Reconciliation and Indigenous Entrepreneurship, a major focus of TEDxKitchenerED

Tuesday, March 31, 2020

On February 22, fascinating and engaging presenters hit the stage to share their passions and discuss their visions for the world at TEDxKitchenerED.  

Of the 11 presenters, one was our very own Lori Campbell, Director of Waterloo Indigenous Student Centre (WISC) and another was Max Kakekagumick, a high school student from Fort Hope, Ontario, who participated in the first Leadership Entrepreneurship and DesignThinking (LEAD) camp offered by St. Paul’s last May.

Campbell gave a timely, powerful talk, entitled Reconciliation is dead. While the title speaks to the current politicized views on reconciliation, Campbell explains that “reconciliation isn’t dead, unless you choose to let it die”.

With her track record as an Indigenous leader in education, it’s no surprise Campbell was chosen to speak out of hundreds of applicants. She has made it her mission to advocate for social justice and advance the processes of Indigenization and reconciliation. Her talk focuses on how reconciliation can be done on a small, yet impactful scale, while also acknowledging what does not contribute to successful reconciliation.

To Campbell, reconciliation is, “what you do at your dinner table. It’s the conversations you have with your families when you’re watching the evening news. It’s providing your children with the right knowledge so that they can respectfully get along and play with Indigenous children”.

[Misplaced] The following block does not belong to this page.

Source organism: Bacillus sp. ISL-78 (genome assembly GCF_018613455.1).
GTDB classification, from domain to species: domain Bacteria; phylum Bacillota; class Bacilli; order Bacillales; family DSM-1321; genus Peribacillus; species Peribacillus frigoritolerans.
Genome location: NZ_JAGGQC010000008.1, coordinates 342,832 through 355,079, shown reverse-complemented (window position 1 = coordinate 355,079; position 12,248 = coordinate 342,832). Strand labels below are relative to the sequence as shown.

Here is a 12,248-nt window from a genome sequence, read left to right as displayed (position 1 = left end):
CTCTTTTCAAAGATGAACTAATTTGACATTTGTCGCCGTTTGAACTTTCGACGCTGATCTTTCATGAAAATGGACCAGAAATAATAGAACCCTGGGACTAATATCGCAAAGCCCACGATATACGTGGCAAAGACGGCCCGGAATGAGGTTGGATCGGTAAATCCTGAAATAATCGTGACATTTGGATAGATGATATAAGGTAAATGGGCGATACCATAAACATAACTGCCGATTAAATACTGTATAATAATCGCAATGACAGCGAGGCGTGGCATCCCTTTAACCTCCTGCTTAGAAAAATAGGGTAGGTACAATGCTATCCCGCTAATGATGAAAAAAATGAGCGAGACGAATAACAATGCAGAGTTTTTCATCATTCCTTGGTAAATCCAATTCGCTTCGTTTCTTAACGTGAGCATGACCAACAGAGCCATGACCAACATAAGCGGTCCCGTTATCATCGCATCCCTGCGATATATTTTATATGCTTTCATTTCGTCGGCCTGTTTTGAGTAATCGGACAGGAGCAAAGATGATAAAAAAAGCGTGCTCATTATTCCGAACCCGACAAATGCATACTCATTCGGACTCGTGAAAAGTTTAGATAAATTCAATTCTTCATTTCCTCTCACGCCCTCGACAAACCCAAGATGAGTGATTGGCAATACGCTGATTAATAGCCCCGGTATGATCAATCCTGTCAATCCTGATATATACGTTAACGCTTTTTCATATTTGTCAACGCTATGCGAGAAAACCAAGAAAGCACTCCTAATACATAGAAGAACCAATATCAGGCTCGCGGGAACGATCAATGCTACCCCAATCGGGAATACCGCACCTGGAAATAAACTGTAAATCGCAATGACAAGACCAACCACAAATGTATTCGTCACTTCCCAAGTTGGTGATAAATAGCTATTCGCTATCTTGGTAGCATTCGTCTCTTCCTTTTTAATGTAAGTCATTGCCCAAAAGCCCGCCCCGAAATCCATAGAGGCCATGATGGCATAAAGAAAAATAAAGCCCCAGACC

Within the St. Paul’s community, Campbell continually works with her team at WISC to amplify the voices of Indigenous students and youth while providing a safe space for learning and development.

Kakekagumick was one of 17 high school students to recently experience the impact of WISC, by attending the LEAD camp with Indigenous youth from across Ontario. His team won the LEAD pitch contest, which took place at the Google Canada office in Kitchener. Following the camp, Kakekagumick was encouraged by staff at Google and WISC to consider speaking at TEDxKitchenerED.

For Kakekagumick, “the best part about LEAD, was that we learned to look at a problem creatively and find a solution, humanely.”

In his talk, Us and the rez dogs, Kakekagumick discusses being a victim of a dog attack and how this issue spans across Indigenous communities.

“These wild dogs often start as cute puppy pets but then get abandoned later in their life. Once in the wild, they start reproducing. So, while the problem starts with people abandoning their dogs, there’s another one that’s reproducing in the wild, uncontrolled,” explained Kakekagumick.

He finalizes his talk by presenting a four-step solution to address the health issues of canine overpopulation in these communities, with a solution for safe-breeding and a compelling case for government funding.   

The second LEAD camp was scheduled to take place at Google Kitchener this May but has since been postponed due to the COVID-19 pandemic. St. Paul’s and the WISC team look forward to setting a new date and continuing to provide excellent opportunities for youth like Kakekagumick to explore entrepreneurship and design thinking, rooted in Indigenous knowledge and practice.

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